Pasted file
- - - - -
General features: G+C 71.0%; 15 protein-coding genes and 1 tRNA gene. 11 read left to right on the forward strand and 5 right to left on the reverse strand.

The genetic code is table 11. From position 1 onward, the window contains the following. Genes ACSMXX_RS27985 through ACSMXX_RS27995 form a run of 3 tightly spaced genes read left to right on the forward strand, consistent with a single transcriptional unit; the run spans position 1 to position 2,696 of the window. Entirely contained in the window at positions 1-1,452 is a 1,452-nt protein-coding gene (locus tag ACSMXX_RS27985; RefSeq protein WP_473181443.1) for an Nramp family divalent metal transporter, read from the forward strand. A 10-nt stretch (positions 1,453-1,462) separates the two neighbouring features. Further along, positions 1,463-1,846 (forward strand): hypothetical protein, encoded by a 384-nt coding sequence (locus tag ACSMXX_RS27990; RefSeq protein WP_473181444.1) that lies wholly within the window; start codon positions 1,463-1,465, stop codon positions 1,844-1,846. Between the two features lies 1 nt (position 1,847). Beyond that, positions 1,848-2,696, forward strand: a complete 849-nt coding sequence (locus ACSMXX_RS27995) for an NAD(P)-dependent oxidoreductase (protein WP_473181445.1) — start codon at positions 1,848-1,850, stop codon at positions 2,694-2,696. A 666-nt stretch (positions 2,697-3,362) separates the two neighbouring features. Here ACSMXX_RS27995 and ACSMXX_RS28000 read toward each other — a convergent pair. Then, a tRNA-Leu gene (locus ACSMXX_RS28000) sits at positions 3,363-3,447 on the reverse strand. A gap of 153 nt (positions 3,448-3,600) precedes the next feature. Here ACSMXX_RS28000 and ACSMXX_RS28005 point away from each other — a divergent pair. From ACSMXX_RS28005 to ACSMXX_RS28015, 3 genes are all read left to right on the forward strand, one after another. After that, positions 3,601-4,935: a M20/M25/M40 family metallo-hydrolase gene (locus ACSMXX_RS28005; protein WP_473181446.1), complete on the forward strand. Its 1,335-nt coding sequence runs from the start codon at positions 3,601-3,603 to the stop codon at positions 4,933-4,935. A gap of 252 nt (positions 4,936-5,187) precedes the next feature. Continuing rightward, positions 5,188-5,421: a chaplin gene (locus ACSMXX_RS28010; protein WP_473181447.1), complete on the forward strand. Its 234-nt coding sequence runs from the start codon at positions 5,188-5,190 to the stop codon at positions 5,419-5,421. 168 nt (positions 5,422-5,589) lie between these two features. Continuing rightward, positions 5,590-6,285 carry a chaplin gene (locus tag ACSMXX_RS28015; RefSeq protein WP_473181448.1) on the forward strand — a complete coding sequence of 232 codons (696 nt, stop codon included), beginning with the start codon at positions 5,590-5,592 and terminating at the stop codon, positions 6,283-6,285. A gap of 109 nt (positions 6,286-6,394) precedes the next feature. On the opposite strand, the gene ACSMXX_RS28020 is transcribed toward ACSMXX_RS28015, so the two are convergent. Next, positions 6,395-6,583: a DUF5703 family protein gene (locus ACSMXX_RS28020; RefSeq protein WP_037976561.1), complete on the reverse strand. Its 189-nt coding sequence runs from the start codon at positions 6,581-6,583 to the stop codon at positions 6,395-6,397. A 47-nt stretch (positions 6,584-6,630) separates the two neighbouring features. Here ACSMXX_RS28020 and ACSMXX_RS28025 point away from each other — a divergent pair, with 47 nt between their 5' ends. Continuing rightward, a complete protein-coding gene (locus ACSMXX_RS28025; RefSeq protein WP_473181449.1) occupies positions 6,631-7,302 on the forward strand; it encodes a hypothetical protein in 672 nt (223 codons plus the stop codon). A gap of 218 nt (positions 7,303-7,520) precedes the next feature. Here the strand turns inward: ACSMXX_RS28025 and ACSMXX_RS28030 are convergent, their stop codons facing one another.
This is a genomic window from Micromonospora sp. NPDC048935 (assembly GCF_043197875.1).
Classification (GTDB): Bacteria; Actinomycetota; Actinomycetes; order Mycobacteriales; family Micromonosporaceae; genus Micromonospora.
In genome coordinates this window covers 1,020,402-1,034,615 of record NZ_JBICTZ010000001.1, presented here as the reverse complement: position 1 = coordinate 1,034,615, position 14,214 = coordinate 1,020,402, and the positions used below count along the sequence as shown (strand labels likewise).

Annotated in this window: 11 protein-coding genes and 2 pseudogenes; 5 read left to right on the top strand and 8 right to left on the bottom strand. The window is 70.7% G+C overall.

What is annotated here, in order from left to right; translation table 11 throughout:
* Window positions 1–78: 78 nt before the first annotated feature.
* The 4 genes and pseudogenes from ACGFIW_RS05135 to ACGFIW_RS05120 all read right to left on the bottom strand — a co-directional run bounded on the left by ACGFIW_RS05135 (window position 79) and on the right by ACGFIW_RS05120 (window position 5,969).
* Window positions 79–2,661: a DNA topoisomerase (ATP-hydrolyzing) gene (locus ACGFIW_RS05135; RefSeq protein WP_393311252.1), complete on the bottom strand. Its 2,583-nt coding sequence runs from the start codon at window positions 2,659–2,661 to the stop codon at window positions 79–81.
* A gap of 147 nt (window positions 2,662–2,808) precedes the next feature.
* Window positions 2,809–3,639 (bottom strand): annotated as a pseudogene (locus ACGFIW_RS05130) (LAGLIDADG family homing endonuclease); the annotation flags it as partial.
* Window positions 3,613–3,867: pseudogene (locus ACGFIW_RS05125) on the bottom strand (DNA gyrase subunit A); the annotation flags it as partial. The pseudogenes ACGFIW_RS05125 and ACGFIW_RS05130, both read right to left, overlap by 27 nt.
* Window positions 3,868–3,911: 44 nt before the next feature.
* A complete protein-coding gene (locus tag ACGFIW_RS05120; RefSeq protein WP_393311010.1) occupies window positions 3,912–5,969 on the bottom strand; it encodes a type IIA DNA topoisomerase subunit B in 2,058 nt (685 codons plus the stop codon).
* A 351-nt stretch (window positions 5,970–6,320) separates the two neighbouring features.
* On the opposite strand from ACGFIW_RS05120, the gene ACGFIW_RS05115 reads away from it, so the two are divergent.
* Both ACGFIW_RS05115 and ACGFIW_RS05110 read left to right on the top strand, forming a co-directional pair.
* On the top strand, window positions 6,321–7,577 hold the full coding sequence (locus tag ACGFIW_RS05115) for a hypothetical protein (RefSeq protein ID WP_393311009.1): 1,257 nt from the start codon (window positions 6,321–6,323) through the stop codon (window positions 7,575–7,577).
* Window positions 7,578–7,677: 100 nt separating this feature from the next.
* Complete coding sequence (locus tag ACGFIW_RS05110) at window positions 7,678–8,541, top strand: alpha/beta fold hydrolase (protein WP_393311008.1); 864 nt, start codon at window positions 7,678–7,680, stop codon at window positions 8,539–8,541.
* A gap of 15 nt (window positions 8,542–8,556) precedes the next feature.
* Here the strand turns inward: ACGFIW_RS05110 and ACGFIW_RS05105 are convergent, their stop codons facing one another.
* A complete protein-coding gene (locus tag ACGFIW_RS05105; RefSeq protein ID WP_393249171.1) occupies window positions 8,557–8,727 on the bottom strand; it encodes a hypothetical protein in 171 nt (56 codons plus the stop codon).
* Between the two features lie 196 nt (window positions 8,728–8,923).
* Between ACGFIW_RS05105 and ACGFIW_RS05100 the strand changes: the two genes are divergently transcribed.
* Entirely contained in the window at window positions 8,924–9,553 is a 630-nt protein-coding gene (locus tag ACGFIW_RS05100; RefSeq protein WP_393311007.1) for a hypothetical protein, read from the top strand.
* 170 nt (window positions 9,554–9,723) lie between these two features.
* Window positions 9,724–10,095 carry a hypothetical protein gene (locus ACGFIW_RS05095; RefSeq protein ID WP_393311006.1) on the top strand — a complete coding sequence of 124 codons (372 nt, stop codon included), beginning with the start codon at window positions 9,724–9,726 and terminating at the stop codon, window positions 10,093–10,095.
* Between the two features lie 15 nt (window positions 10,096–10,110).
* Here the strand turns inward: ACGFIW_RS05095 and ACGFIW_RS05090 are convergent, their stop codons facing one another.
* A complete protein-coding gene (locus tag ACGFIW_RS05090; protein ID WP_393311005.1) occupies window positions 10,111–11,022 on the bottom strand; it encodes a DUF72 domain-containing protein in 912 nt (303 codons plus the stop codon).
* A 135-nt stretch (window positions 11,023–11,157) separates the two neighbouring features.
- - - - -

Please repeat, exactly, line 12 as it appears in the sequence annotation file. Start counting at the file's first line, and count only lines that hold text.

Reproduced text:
* Window positions 2,809–3,639 (bottom strand): annotated as a pseudogene (locus ACGFIW_RS05130) (LAGLIDADG family homing endonuclease); the annotation flags it as partial.